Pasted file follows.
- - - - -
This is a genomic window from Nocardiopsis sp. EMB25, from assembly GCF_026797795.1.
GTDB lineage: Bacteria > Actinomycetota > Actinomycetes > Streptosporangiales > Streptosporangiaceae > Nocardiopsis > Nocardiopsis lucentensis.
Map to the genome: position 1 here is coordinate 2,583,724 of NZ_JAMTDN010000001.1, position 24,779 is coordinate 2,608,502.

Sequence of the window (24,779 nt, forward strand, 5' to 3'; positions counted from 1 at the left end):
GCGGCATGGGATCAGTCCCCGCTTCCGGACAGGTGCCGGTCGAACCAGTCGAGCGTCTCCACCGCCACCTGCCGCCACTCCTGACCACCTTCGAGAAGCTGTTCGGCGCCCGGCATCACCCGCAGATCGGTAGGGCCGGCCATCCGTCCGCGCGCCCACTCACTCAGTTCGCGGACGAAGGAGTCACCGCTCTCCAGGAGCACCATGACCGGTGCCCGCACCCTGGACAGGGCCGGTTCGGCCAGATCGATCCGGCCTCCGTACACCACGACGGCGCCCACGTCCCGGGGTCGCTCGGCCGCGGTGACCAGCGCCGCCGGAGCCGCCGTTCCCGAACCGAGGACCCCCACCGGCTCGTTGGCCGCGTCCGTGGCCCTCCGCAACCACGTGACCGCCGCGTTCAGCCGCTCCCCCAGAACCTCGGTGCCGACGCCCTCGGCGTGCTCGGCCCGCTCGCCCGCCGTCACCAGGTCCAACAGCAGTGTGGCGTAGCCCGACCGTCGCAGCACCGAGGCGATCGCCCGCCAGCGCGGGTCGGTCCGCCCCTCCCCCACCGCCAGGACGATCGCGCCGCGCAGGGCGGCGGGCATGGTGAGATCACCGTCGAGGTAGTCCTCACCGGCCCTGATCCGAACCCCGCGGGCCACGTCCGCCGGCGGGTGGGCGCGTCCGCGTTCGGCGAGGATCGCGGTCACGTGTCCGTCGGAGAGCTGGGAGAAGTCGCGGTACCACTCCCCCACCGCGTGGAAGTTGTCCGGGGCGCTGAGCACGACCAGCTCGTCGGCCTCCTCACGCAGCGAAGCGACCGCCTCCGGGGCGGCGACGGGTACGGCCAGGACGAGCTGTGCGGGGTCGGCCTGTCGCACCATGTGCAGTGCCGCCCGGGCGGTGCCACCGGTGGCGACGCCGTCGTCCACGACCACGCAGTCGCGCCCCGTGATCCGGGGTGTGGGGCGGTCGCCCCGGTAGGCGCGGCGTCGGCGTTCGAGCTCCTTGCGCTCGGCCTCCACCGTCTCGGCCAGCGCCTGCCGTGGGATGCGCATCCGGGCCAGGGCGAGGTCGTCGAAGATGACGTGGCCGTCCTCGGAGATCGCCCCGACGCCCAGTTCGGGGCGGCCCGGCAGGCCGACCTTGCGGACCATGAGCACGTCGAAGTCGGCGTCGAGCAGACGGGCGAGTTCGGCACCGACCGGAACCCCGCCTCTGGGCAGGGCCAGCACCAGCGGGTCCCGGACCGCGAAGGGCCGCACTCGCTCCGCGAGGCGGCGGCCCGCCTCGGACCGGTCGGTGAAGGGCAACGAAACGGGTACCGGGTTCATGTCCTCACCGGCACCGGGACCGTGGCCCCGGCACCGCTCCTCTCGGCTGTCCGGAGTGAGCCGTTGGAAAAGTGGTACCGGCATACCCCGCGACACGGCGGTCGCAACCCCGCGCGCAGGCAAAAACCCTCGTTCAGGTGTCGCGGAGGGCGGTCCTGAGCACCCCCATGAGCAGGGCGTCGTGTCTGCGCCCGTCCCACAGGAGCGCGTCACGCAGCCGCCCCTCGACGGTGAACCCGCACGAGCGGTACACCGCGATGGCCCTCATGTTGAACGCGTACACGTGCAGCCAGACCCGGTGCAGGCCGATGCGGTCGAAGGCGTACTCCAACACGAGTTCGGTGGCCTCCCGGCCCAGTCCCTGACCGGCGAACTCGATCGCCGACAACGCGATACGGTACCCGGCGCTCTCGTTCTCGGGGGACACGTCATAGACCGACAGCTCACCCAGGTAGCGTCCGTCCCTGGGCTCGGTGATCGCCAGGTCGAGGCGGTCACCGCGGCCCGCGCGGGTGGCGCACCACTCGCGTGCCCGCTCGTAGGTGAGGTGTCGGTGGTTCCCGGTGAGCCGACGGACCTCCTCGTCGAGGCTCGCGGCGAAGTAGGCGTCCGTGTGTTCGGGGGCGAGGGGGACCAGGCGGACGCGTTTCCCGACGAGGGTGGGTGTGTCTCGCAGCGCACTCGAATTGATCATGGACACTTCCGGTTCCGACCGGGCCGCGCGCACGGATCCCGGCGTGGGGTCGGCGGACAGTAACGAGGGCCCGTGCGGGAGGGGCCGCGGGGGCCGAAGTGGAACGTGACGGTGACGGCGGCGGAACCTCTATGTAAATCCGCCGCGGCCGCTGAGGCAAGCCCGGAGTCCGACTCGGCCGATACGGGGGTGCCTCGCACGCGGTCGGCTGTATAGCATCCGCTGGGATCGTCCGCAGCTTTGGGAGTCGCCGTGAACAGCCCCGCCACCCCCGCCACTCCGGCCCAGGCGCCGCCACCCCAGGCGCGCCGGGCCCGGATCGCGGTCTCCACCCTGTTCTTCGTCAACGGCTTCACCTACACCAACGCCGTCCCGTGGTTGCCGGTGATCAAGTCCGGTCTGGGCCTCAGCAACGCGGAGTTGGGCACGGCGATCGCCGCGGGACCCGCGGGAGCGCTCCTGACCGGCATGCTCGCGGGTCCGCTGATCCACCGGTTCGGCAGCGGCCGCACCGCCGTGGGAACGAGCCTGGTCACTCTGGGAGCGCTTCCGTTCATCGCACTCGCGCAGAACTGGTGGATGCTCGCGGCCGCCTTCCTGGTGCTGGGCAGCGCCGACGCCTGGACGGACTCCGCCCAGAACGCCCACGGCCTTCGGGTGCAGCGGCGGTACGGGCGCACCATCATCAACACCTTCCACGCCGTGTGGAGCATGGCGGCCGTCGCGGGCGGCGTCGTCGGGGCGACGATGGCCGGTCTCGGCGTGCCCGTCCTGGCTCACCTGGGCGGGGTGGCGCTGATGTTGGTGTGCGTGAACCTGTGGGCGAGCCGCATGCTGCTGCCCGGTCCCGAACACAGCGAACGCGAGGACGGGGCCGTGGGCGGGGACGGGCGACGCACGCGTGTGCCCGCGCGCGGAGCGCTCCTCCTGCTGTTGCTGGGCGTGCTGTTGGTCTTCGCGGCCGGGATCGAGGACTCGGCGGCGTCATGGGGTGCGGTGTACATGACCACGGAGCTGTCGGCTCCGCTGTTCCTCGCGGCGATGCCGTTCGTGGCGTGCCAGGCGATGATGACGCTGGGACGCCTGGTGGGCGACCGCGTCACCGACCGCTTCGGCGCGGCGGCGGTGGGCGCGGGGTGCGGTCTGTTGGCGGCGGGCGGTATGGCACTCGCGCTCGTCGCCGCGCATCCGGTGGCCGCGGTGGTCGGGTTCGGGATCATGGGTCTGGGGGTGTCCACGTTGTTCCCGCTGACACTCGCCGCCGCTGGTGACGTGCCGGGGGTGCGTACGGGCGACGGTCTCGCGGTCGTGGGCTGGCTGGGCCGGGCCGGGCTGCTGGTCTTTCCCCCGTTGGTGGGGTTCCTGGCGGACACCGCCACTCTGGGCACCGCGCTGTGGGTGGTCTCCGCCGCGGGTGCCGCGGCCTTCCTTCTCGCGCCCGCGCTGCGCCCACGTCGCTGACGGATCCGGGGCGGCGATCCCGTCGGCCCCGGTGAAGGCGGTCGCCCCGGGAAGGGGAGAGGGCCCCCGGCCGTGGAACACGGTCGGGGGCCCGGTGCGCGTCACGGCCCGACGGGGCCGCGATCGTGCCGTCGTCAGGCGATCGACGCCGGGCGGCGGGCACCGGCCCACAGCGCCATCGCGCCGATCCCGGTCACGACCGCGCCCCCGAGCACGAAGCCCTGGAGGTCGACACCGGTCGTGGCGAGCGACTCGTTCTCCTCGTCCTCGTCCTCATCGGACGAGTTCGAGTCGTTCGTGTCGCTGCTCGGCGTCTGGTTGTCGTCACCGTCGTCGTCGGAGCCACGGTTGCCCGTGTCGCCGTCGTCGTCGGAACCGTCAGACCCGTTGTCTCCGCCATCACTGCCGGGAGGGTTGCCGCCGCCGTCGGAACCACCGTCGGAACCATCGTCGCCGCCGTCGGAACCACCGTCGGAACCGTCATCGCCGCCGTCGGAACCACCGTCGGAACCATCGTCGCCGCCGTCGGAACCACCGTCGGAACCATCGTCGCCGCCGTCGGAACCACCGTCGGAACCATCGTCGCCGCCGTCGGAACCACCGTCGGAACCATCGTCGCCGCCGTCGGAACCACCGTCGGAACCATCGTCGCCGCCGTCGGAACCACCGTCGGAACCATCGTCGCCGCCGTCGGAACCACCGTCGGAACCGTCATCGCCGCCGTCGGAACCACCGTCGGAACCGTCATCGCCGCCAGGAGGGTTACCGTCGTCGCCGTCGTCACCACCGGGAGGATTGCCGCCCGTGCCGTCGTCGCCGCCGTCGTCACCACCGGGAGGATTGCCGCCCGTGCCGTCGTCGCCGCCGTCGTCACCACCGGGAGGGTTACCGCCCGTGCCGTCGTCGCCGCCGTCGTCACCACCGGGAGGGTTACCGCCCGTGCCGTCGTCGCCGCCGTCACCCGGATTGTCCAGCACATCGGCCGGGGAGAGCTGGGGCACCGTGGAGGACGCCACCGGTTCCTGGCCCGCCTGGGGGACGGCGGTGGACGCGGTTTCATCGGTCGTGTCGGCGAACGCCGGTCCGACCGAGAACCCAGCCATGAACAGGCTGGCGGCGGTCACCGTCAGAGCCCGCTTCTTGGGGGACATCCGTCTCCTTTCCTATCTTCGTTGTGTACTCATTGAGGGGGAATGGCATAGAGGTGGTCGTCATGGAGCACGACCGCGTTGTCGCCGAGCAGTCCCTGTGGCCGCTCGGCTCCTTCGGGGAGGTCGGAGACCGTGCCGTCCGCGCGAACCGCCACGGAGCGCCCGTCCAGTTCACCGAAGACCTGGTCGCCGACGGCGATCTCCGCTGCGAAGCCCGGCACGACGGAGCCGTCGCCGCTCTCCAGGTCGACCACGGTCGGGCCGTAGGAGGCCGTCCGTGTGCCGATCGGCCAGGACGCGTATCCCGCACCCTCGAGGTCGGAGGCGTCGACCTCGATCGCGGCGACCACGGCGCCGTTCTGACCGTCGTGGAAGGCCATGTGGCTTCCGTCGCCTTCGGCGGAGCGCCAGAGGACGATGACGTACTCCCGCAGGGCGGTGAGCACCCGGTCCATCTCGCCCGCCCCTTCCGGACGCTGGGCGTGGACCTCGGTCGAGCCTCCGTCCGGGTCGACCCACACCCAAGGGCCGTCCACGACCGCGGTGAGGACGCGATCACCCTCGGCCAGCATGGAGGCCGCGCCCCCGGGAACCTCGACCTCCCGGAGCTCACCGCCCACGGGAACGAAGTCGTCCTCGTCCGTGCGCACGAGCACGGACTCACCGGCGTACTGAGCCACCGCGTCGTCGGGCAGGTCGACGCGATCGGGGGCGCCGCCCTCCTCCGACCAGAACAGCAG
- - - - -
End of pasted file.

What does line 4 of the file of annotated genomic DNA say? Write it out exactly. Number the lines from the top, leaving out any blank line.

Sequence of the window (24,779 nt, forward strand, 5' to 3'; positions counted from 1 at the left end):